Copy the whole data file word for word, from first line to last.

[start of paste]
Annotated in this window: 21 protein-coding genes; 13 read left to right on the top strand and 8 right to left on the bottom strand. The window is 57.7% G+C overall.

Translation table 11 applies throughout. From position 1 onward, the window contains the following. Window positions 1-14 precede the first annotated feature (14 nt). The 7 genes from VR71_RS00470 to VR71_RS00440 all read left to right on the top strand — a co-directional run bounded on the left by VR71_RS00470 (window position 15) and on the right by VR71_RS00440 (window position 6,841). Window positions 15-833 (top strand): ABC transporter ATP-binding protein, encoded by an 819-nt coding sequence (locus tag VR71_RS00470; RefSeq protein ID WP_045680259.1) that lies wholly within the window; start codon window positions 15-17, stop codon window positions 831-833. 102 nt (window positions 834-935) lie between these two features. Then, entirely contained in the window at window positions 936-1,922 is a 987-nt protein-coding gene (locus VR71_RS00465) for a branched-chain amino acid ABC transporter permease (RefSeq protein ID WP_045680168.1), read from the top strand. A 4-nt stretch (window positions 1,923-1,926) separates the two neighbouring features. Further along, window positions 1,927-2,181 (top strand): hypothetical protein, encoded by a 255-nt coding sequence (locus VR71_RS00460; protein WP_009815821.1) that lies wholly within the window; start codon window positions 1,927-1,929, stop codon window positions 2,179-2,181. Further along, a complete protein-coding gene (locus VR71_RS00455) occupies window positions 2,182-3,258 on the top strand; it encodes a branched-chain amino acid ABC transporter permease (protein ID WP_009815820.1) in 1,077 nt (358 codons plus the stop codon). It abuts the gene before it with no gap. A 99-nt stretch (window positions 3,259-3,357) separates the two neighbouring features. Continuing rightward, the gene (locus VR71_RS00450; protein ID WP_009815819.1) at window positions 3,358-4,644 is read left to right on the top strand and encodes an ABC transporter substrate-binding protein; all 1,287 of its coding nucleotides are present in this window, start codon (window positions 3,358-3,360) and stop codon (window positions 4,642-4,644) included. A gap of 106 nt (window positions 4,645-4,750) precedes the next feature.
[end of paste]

Annotated in this window: 21 protein-coding genes; 13 read left to right on the top strand and 8 right to left on the bottom strand. The window is 57.7% G+C overall.

Translation table 11 applies throughout. From position 1 onward, the window contains the following. Window positions 1-14 precede the first annotated feature (14 nt). The 7 genes from VR71_RS00470 to VR71_RS00440 all read left to right on the top strand — a co-directional run bounded on the left by VR71_RS00470 (window position 15) and on the right by VR71_RS00440 (window position 6,841). Window positions 15-833 (top strand): ABC transporter ATP-binding protein, encoded by an 819-nt coding sequence (locus tag VR71_RS00470; RefSeq protein ID WP_045680259.1) that lies wholly within the window; start codon window positions 15-17, stop codon window positions 831-833. 102 nt (window positions 834-935) lie between these two features. Then, entirely contained in the window at window positions 936-1,922 is a 987-nt protein-coding gene (locus VR71_RS00465) for a branched-chain amino acid ABC transporter permease (RefSeq protein ID WP_045680168.1), read from the top strand. A 4-nt stretch (window positions 1,923-1,926) separates the two neighbouring features. Further along, window positions 1,927-2,181 (top strand): hypothetical protein, encoded by a 255-nt coding sequence (locus VR71_RS00460; protein WP_009815821.1) that lies wholly within the window; start codon window positions 1,927-1,929, stop codon window positions 2,179-2,181. Further along, a complete protein-coding gene (locus VR71_RS00455) occupies window positions 2,182-3,258 on the top strand; it encodes a branched-chain amino acid ABC transporter permease (protein ID WP_009815820.1) in 1,077 nt (358 codons plus the stop codon). It abuts the gene before it with no gap. A 99-nt stretch (window positions 3,259-3,357) separates the two neighbouring features. Continuing rightward, the gene (locus VR71_RS00450; protein ID WP_009815819.1) at window positions 3,358-4,644 is read left to right on the top strand and encodes an ABC transporter substrate-binding protein; all 1,287 of its coding nucleotides are present in this window, start codon (window positions 3,358-3,360) and stop codon (window positions 4,642-4,644) included. A gap of 106 nt (window positions 4,645-4,750) precedes the next feature.